Bryan McDonald, Assistant Professor in Science, Technology, and Society at Penn State, contributed this question:
Should we strive to buy foods that are grown locally and, if so, to what extent? 
He articulated the importance of this question as follows:
More and more people are asking questions about when it makes sense for them to strategically decouple from global food systems through actions like buying, growing or supporting local foods. These actions are driven by many factors including, but certainly not limited to: 

  • Health – Desires for foods that are perceived to be less modified, processed or industrial and thus more healthy 
  • Sustainability – Interest in supporting foods that have less negative effects on people and nature and are part of promoting more resilient and sustainable agrifood systems 
  • Community and aesthetics – Interest in fostering the development of community, preserve ways of life and patterns of ownership in food systems and protect the character of landscapes 
  • Economics – Purchasing decisions driven by factors like desires for different sorts of relationships between producers and consumers and different valuations of the worth of food 
In each of these factors we can see ethical dimensions as local foods are becoming tied in with preferences to establish and nurture different sorts of relationships with nature and people. Since food is such a common means of interacting with people and nature, it can become a focal point for these desires and it is well worth thinking more about how desires for local food link into needs for food that is ethically, economically and environmentally sustainable.
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One Response to Bryan McDonald on Eating Locally

  1. Sarah Dills says:

    Our group felt that all of the issues are important and nothing to be taken lightly – we felt that this issue was of particular importance since it links to several of the other issues and acts as the root of various other problems such as those related to medical, economic, and environmental problems.

    We decided that we’d like to see more support for private farms and industries, and less dependence on imports and corporal industries. Goods should be transported the shortest distances possible since it’s A. More economical B. Uses less packaging (or allows for a borrowing system such as that of Myer Dairy’s returnable glass bottle system) and less energy (environmental benefits) which link to less pollution (since crude oil-derived energy makes up the majority of transportation fuel sources). C. There are Health benefits since carbon emissions from transportation are less, and issues discussed in the following paragraphs are prevented or solved.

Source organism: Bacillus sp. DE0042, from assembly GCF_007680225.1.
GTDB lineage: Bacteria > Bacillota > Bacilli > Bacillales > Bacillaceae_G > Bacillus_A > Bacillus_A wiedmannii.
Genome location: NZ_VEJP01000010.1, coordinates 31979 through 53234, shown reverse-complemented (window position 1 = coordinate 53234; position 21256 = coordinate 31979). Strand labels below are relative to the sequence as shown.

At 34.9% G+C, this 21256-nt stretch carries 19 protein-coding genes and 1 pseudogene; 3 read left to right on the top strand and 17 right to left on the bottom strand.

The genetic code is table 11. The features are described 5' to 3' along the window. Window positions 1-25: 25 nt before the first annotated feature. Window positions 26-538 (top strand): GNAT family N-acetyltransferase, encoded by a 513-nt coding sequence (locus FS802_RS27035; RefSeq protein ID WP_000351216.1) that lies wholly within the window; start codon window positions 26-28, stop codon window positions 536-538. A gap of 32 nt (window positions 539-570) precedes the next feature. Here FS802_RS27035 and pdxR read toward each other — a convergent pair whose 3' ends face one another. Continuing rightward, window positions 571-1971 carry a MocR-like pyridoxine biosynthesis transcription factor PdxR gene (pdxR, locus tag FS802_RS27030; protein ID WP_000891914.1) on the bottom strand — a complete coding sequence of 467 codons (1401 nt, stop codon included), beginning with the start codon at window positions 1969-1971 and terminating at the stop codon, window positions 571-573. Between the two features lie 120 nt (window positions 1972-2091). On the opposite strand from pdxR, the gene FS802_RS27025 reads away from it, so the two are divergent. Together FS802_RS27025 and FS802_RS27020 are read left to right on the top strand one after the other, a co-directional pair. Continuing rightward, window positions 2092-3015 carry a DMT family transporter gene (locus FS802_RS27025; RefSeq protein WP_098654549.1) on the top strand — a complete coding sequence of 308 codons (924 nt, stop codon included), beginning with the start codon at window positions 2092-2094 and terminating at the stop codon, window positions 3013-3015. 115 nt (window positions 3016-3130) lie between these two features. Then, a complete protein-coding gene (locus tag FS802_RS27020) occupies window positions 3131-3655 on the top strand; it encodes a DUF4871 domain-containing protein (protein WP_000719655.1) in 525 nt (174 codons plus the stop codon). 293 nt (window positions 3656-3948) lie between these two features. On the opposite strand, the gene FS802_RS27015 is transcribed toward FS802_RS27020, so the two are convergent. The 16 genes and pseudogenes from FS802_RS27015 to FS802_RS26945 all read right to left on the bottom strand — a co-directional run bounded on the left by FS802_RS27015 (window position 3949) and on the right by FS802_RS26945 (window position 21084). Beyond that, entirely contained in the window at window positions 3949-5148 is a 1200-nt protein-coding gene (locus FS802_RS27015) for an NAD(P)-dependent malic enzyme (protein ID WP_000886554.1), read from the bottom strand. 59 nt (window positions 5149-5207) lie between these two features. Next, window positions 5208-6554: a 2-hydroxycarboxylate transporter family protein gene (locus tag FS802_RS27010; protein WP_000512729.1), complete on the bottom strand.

Goods should be of highest quality, and produced/raised with strong ethics in mind. Traditional farming techniques are often preserved and handed down from generation to generation in family-owned private farms. We believe these values and strong desire to maintain a quality farm (especially when instilled in the farmer over their lifetime through lessons handed down from previous generations that are less familiar/before the time of major corporal farming with modern technology) help maintain animal-right and environmental values.

    Also, when we talk about food processing and farm locations outside of the US products and raw materials that come from these places are not always grown or produced with the same quality expectations and work environment as the US holds. The FDA has set some pretty strict regulations, when these regulations are followed and enforced by proper authorities — it is a lot less likely we’ll experience any issues associated with safety and ethical concerns although there are some concerns in relation to processing and growing techniques we may question. The use of pesticides is legal even though we know that they are harmful — supporting authentic organic farming and buying items fresh from local areas (cutting the need for far travel) can reduce or even completely remove the need for preservation through dangerous preservation methods such as nitrates used in meats, or unhealthy amounts of salt in canned goods.

    In conclusion, we decided if local locations are more efficient, keep quality tradition in the industry, and provide us with the ability to obtain quality goods that are produced, processed, and packaged with our environmental, ethical values that form the framework for prevention of the health concerns associated with the production methods that contradict our values and concerns — it definitely should be the preferred method of farming and factory distribution.

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